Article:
By: Adrian Smith
I keep hearing, “What’s next for you?” this semester, “What’re you planning after school?” And all I’ve come up with so far is “Sleep.”
It’s a tough question to answer, especially when it implies job direction—stepping into a career. What are you doing for work? Where are you living this summer? Applying to grad school? Are you traveling?
It’s something you think about, quietly, during the final days of college or university, something you try your best to prepare to answer. You know the question’s coming. You’ve sat down and weighed your options. But the answers don’t need to be so rigid, which I find they become under such pressure.
A simpler way to look at this question, one we rarely consider, is equally important: What about education outside the classroom? Or considering the fact that there are alternatives at all? Staying a part of thoughtful discussion is also beneficial, allowing you and others to express opinions and be corrected, and, as a result, become better informed.
An English teacher I had in high school would always make us do these whacky, energetic class debates over the ideas articulated in Shakespeare’s King Lear. We all laughed at his enthusiasm and made light of the theatrics, but thinking about it now, I realize he was placing an emphasis on continuing discourse. He was making an effort to take part in any conversation that challenges issues and collective attitudes. That lesson may have been more valuable than anything we gained from the text itself.
Learning to read for longer sittings is also useful, if you’re into it. Reading about whatever you want now and not just what’s on the syllabus that week, you could explore topics that may have sat well with you before but never fit your major. I developed an interest in psychology on my way out of school. Specifically, sleep and dream states—how our subconscious affects and differs from waking life, as well as the causes of anxiety.
I’ve wondered: how cool would it be to study a subject specific to your curiosities, at your own pace, now that there’s time, instead of ripping through a PSYCH 100 textbook before the exam? What about experiencing things for yourself? Not just reading about it, or watching documentaries, but actually taking part in the lessons? That would offer perspective you couldn’t gain from lecture halls or from sitting in an office. Going after what you want now, instead of waiting for “the right time” or a “better time” is worth considering.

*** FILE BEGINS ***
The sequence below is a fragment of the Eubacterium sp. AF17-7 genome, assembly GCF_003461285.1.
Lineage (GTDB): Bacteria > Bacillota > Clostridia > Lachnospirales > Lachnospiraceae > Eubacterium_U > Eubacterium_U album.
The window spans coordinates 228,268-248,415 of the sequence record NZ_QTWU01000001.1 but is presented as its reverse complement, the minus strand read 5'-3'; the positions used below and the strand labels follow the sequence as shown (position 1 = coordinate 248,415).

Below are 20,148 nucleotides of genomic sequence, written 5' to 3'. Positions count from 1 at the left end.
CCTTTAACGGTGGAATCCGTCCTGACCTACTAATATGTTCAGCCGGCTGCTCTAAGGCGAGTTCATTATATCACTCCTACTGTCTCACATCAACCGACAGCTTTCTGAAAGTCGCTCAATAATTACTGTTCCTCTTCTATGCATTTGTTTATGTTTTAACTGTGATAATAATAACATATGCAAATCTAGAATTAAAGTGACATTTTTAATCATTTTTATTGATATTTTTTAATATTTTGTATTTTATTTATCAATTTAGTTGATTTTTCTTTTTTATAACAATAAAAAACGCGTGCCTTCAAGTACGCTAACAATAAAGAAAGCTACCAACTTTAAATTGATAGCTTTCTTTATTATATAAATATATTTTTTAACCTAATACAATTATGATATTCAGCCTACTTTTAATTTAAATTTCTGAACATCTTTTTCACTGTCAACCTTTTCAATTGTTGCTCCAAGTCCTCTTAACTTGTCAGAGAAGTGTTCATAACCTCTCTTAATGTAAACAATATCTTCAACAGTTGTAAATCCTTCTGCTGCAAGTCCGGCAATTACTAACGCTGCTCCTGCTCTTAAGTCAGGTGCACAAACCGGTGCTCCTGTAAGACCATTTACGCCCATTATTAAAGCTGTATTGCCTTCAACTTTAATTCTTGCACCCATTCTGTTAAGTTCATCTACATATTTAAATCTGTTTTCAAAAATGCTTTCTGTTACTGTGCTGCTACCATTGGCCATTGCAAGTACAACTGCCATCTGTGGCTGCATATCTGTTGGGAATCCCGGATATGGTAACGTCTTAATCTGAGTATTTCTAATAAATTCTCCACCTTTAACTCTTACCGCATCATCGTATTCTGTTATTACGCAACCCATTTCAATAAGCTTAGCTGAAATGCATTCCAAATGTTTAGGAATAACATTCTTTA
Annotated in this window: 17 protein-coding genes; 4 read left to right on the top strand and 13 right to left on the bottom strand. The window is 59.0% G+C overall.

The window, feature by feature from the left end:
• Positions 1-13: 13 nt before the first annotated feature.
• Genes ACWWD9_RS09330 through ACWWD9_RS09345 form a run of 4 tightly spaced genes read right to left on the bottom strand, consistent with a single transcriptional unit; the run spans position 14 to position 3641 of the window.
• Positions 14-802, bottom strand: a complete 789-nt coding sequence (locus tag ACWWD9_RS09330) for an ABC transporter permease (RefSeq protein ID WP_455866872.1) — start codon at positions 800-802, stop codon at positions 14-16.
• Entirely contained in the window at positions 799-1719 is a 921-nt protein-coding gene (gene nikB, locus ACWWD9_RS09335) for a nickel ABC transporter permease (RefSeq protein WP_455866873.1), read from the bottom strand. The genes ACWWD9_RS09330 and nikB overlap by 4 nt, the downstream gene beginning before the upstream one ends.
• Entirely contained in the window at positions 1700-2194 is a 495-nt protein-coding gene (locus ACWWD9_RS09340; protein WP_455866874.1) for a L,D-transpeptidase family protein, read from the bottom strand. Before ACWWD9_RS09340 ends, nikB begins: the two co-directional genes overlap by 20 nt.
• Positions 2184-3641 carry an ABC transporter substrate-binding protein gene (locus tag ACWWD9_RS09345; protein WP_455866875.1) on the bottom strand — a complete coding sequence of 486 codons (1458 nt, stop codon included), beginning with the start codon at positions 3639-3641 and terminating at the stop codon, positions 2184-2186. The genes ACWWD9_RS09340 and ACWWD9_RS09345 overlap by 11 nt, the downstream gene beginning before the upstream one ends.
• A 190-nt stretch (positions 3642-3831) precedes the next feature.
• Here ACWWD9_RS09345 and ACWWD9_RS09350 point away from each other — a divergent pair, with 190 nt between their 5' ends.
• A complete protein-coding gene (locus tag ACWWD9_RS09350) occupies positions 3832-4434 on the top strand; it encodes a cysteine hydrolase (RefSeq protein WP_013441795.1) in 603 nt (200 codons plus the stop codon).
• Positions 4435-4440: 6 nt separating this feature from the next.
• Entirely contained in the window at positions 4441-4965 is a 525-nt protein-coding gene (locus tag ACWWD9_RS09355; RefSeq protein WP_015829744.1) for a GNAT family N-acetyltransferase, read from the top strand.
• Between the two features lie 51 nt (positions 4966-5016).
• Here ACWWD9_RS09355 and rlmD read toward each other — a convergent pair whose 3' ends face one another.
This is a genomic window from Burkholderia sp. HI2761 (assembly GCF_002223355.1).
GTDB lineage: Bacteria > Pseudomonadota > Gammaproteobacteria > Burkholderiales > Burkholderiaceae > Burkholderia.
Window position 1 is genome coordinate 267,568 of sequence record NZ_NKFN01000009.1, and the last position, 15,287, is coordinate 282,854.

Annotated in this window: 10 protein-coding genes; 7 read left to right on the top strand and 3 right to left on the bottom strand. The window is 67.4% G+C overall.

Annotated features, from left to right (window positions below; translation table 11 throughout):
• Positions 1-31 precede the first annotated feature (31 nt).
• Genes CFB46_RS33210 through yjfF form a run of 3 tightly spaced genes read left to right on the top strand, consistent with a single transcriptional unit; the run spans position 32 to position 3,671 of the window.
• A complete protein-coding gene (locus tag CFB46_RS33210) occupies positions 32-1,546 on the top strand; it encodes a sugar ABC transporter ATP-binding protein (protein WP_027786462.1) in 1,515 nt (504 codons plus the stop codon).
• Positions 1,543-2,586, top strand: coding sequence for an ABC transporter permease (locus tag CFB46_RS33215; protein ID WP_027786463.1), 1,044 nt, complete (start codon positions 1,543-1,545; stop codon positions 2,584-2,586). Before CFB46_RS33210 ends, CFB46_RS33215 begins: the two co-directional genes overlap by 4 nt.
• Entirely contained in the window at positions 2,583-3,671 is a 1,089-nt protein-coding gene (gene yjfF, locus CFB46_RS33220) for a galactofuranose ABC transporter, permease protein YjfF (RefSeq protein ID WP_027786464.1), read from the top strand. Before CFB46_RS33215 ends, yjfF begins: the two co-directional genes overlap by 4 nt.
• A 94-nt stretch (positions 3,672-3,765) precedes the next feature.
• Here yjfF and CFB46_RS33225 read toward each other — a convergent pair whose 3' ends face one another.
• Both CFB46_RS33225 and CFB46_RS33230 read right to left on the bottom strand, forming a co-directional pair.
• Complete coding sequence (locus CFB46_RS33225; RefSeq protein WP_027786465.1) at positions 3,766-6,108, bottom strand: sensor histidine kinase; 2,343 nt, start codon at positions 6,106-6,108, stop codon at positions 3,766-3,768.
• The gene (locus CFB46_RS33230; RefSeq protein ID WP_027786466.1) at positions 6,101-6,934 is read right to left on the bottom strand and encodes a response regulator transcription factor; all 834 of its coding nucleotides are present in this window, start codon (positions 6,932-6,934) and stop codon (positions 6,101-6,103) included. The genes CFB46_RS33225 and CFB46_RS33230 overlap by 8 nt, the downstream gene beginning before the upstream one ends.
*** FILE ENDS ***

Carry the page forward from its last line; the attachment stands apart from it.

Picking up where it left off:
It’s important to do what you can right away in order to get the ball rolling, when you’ve settled on the idea. That’s the only thing separating important human achievements from a great idea someone else also came up with at home but never got around to. Immediacy. Having a sense of urgency, and never waiting for “the right time.” Taking gradual steps towards bettering your overall health, like changing your eating habits (especially after the diet you kept up in college) or finally seeing your doctor regularly could also be a good step forward.
The same can be said about learning how to prioritize, or getting into the habit of preparing before trying something new. These skills benefit anyone, post-graduate plan or not. There’s just too much to do in one day, and the hours roll by too quickly not to build good qualities. Even something as easy as picking up a new TV series without procrastinator’s guilt becomes a good change of pace.
So is getting back in touch with the people you grew up with. I ran into a friend from elementary school this week on the train. For a long stretch growing up, he was one of the closest friends I had. Being able to hold a natural, 20-year-old version of the conversations we had back then, instead of speaking to each other vaguely as young professionals was extremely comforting; you tend to get used to run in conversations pertaining to your work, your plans, or your future. Also, deciding to make a consistent effort keeping up with the friends you made at school, not allowing the physical distance created by new living or work situations to create isolation among you is something to take very seriously.
It’s easy to lose communication with everyone because you’re “too busy,” especially when you’re not seeing friends as regularly. More than anything though, what comes next is learning how to implement the lessons you took from school, not necessarily the ones from the classroom but the lessons you learned from living with different people and living on your own in a new place—battling stress, anxiety, high work loads and low levels of motivation, into the life you lead after graduating. Using your understanding of how to cope with these issues and distractions in order to continue working and living well. You know you’ll have to find a job eventually so the answer’s inevitable.
Before smiling through a ready-made response when someone asks, “What’s next?” think about what you’d actually like for yourself after graduating, plainly, instead of rambling with scripted professionalism or sounding as if you could use a nap.